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German architect and archaeologist, father of Felix-Eberhard von Cube.

Career Summary

The son of a medical doctor, Gustav von Cube was born on the French Riviera and studied architecture at the Technische Hochschule in Hannover, where his son was born in 1903. He moved to Munich a year later, and initially worked as an archaeologist, where he came into contact with (among others) the father of Wilhelm Furtwängler.

He then set up a private practice in architecture in Munich, and his early years in the profession seem to have been successful. This may have partly been the result of his marriage into the Sternheim family: among his early projects was Schloss Bellemaison, built for his brother-in-law Carl Sternheim, the playwright and short story writer. The Cubes moved into a small house on the Sternheims' estate in 1906. At this time they became acquainted with Otto Vrieslander, who was living with the Sternheims and working as their librarian and who became a kind of mentor to young Felix. After moving to Duisburg in the 1920s, Gustav formed a partnership with fellow architect Arthur Buchloh.

Little else is known about his career, other than that after the death of his first wife (Felix's mother) he married for a second time only to find himself professionally ostracized because his bride was a teen-age dancer at an opera house in the Rhineland (OJ 9/34, [1]) – a much younger woman by whom he subsequently had one child. It was presumably under the strain of his professional situation that he eventually committed suicide by shooting himself.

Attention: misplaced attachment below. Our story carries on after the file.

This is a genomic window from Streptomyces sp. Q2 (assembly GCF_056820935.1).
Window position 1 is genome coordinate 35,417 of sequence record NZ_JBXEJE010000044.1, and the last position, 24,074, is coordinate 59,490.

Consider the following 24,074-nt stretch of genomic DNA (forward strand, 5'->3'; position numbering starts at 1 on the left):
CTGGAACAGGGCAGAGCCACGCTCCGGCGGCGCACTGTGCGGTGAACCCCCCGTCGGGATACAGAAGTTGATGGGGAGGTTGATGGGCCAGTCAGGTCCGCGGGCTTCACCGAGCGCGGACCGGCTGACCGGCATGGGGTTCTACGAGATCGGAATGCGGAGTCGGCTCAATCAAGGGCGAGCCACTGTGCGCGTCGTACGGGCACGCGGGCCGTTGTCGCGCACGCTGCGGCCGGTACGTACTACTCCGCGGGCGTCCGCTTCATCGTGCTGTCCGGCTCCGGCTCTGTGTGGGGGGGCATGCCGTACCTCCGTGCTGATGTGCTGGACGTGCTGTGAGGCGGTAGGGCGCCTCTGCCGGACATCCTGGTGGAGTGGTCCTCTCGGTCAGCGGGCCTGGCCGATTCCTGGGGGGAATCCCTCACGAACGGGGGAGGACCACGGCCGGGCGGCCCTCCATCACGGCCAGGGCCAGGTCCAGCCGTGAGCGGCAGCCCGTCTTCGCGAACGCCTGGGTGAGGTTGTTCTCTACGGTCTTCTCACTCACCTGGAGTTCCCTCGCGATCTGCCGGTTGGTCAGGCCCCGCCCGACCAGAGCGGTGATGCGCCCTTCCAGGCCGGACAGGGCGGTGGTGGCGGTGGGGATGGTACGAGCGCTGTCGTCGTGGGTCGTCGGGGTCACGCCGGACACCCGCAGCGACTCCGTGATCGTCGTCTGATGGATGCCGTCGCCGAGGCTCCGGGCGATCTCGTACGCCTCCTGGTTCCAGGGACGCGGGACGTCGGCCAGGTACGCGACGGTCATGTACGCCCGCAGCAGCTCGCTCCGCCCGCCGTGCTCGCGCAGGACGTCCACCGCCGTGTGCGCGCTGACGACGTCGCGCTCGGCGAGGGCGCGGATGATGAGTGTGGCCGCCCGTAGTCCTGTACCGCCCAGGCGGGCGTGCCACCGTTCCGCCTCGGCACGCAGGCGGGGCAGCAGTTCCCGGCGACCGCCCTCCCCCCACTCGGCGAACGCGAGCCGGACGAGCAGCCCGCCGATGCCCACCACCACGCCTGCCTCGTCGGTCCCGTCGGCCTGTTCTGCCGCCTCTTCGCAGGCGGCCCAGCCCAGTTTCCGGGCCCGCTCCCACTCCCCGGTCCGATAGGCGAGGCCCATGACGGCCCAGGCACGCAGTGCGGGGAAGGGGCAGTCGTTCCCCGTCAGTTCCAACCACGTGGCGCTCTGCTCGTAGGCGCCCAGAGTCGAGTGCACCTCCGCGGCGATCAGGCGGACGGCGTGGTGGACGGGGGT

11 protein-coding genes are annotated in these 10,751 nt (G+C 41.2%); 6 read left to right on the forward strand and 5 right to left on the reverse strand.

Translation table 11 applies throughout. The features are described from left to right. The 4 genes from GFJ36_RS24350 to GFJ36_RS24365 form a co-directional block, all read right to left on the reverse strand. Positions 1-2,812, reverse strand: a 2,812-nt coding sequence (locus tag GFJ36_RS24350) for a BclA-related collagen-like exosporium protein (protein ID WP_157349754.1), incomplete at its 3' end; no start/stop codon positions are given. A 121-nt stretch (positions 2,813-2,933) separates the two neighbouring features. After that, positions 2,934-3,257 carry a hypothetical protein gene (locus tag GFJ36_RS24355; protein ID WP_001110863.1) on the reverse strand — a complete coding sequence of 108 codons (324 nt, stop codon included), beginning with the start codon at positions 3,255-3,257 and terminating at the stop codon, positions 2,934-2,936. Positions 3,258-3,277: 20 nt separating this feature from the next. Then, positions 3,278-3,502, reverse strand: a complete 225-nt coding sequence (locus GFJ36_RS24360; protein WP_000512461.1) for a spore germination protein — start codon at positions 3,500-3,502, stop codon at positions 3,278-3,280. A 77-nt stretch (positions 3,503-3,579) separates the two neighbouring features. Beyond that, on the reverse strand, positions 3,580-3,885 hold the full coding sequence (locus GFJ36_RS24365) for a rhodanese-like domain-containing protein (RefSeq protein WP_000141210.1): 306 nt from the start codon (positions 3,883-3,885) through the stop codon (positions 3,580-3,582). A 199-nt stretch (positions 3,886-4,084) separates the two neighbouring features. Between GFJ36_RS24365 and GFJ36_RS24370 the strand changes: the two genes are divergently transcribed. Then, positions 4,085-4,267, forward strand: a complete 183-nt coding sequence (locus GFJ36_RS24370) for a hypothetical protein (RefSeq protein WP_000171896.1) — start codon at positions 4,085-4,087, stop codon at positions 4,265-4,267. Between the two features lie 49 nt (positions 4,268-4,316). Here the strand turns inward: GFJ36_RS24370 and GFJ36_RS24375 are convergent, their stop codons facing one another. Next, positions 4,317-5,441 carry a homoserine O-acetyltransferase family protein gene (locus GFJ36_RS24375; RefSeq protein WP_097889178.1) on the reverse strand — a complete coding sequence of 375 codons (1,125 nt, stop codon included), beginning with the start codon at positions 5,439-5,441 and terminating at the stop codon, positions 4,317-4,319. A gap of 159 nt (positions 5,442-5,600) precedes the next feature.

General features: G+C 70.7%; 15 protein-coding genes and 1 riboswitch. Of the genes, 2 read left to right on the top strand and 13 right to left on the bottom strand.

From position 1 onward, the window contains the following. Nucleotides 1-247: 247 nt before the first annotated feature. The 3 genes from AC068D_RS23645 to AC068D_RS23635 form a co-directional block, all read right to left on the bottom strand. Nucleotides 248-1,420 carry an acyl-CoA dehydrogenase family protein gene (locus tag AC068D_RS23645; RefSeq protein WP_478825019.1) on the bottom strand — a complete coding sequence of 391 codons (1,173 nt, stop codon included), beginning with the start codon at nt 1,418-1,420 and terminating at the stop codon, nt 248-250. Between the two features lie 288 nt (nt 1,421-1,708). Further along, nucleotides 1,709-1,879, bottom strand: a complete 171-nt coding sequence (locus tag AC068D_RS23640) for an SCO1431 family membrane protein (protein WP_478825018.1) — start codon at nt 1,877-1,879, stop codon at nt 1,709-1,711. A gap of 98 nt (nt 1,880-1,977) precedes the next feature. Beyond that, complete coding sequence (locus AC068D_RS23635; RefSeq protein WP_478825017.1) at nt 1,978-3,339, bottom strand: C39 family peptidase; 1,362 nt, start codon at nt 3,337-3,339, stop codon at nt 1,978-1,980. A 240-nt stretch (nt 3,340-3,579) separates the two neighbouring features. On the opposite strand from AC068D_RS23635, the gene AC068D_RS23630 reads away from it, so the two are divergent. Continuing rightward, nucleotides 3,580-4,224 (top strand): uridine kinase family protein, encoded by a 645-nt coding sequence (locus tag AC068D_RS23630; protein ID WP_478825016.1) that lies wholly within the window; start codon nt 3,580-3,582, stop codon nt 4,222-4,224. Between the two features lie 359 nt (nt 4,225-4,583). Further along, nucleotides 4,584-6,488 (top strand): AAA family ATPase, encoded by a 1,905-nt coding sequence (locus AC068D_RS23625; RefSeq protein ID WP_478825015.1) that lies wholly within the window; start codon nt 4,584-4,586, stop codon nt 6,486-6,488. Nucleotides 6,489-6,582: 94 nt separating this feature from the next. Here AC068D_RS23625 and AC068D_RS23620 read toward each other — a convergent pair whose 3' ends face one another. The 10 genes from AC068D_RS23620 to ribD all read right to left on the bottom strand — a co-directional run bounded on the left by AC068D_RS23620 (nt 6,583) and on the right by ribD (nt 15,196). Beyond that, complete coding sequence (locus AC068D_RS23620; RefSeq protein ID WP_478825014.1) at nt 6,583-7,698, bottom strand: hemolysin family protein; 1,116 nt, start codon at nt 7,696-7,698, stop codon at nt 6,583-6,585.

Felix described his father as "stingy" – he once stated that it was harder to get money out of his father than an Urlinie out of a work by Stravinsky (OJ 9/34, [2]).

Gustav von Cube and Schenker; Correspondence

While the two men never met, they corresponded on two occasions, both prompted by Cube’s financial worries. Four letters survive: two from Gustav to Schenker: OJ 9/35, [1], Sept 7, 1925, and OJ 9/35, [2], Aug 24, 1926; two from Schenker to Gustav: OJ 5/7a, [2], Sept 13, 1925, and OJ 5/8, [1] (= OJ 5/7, [1], incomplete draft in Jeanette's hand and postal receipt), Aug 18, 1926. The first, cordial exchange concerns a request for Schenker’s help in finding some paid teaching work for his son in Munich (which was, in part, honored). In the second, which was acrimonious, Schenker demanded the long-delayed payment of lesson fees, to which Cube reluctantly agreed. A letter also survives from Felix to his father (Jan 21, 1924, uncatalogued), with a cartoon showing Schenker in full command of his polemics regarding contemporary music (reproduced in full Drabkin, 1984–85, and in cropped form at the right-hand end of the Schenker Documents Online banner).


  • Felix-Eberhard von Cube, Todeskampf oder Wiederauferstehung der deutschen Musik: ein autobiographisch-historischer Essay (unpublished typescript: Hamburg, 1984)>
  • William Drabkin, "Felix-Eberhard von Cube and the North-German Tradition of Schenkerism," Proceedings of the Royal Musical Association cxi (1984–85), 180–207.


  • William Drabkin, Marko Deisinger, Ian Bent

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